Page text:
Her Red Valley of Everlastingness

The Seattle Times
August 25, 2002
By Alex Tizon

MONUMENT VALLEY, Arizona — There might not be a place on Earth farther from the events of September 11 than Rose Yazzie’s heart. It isn’t a haughty or angry distance, but a simple sense of apartness summed up in the words: “That is your world; this is ours.” Yazzie is a Navajo. She is small and imperial, like a miniature queen, 58 years old but with the demeanor of an ancient. An ancient who wears Reeboks.

The outside world has tried, with pinhole success, to infiltrate her earthen hut, where she spends her days weaving rugs from the wool of her sheep. She speaks little English and has no desire to learn. Yazzie claims never to have left the reservation.

Only a few dozen people live in this valley of magnificent spires, the spiritual center of the Navajo Nation, a place where the Earth bleeds a rusty umber, and the blood, it is said, gives life to the tribe. The landscape might be familiar. Marlboro used it as a backdrop for its cigarette ads. John Wayne filmed his signature Westerns here. It isn’t likely they trespassed on Yazzie land. Rose Yazzie lives at the end of a long dirt road closed to outsiders without permission. A sign at the entry says so. How we got past the sign was a matter of luck and dirty laundry.

Into the Navajo Nation

The road out of Las Vegas led from desert to plateau, from dusty brown to a baked terra cotta, the land slowly climbing into the region known as Four Corners, the intersection of Arizona, Utah, New Mexico and Colorado. A lonely highway sign marked the entrance into the Navajo Nation. It read simply: “Indians.”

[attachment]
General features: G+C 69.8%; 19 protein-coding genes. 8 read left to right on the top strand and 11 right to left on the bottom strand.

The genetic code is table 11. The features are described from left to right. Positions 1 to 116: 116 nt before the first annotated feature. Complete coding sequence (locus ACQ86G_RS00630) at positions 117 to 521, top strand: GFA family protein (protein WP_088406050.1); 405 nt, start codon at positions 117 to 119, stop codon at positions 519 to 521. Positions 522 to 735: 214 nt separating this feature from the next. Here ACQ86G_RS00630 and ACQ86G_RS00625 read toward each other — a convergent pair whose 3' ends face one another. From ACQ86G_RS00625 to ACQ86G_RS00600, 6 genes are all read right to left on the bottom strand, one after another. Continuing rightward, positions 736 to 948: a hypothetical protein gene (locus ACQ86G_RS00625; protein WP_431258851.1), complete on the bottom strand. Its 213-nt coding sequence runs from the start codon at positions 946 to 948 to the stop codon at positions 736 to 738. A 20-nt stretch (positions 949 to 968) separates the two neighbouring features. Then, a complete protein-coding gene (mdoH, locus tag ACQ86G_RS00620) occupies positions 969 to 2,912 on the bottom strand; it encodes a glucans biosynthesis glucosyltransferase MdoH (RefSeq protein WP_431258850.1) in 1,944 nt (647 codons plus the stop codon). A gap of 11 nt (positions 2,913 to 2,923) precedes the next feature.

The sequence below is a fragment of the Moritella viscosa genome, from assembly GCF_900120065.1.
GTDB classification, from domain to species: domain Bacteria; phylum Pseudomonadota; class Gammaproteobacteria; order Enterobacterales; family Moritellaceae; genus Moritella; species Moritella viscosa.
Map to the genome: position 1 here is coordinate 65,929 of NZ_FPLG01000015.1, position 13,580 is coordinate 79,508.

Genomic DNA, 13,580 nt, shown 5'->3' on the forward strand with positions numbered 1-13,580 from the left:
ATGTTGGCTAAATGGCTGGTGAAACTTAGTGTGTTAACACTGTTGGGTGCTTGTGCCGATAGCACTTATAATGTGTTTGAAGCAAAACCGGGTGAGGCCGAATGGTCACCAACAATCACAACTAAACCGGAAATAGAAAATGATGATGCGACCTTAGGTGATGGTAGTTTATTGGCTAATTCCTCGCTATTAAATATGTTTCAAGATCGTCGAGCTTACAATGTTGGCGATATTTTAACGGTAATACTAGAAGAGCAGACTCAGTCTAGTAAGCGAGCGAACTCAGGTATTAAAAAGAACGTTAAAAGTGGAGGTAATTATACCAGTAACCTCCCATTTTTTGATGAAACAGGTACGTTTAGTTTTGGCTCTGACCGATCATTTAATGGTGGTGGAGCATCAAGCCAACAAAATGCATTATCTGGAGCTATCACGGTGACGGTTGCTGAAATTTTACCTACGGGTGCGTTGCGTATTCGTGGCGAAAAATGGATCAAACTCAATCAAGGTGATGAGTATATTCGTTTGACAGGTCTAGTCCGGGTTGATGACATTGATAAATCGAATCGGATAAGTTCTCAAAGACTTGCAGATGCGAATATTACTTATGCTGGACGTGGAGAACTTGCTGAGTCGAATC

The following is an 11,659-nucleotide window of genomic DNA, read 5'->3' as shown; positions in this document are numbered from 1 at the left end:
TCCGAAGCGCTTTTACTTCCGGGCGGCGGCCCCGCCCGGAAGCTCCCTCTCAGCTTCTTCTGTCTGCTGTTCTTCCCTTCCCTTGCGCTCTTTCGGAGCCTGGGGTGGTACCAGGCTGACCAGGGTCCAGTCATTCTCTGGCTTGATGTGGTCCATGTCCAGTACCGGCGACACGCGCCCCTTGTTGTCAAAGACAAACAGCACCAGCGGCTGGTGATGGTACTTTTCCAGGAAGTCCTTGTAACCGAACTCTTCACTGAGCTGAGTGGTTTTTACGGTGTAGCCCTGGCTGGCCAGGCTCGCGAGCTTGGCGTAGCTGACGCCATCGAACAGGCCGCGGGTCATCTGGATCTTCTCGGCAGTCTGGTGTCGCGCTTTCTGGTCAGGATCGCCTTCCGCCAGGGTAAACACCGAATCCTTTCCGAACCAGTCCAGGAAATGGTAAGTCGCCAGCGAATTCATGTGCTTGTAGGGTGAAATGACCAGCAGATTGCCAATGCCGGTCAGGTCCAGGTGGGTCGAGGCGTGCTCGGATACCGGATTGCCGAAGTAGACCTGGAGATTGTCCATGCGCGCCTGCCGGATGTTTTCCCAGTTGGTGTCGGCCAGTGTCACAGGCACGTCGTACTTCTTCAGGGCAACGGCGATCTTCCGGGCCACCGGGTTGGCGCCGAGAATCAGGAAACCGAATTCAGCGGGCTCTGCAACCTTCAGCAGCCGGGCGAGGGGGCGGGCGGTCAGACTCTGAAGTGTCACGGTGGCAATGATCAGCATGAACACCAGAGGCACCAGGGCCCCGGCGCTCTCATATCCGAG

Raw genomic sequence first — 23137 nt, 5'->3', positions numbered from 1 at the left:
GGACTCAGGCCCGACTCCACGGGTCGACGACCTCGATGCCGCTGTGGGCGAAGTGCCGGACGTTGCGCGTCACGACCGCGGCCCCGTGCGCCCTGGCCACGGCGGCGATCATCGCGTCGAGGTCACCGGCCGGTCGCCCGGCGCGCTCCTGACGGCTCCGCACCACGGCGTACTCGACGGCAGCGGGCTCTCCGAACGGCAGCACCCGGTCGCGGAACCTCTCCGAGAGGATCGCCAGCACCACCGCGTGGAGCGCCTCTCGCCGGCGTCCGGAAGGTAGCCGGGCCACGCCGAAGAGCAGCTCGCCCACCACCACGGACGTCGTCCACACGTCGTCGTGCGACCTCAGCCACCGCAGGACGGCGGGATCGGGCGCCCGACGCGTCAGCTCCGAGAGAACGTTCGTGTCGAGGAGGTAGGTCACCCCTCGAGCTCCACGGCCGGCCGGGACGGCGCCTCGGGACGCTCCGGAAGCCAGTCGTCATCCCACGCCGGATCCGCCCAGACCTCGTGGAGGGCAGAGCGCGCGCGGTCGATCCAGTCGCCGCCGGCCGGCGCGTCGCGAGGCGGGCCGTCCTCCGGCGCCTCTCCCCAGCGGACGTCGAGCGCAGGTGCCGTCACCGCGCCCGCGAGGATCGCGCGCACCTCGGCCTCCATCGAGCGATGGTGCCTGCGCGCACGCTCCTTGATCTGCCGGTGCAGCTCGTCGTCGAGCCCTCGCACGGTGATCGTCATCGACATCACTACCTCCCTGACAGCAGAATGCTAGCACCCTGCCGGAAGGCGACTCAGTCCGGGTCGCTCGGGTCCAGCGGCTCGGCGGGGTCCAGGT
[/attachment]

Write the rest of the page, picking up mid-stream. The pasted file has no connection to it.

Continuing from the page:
Navajos encourage a spare, some would say concise, kind of communication: You say what needs saying and no more. You do not laugh if there is nothing funny. You do not smile for no reason. Most important, you do not ask too many questions. For us, it meant numerous short conversations.

Until we met David Clark at the laundromat. He and his wife, Sarah, hauled in a pickup-load of dirty clothes. Almost 60 percent of Navajos live below the poverty line; half live in homes with no electricity or plumbing. Eighty percent of the roads on the nation’s largest reservation — as big as West Virginia — are not paved. For David and Sarah, it was a long, dusty journey to Best Laundry in Kayenta, 30 miles away. “We’re used to it,” David says. It’s better than washing clothes in a river.

He is 49, solid as a sandstone boulder with dark, leathery skin and deep black eyes that seem, from the first moment, to be welcoming. When he was a boy, a couple of Mormon missionaries made friends with his family, and David went off to school in Utah for a few years. They tried, but the Mormons never converted him.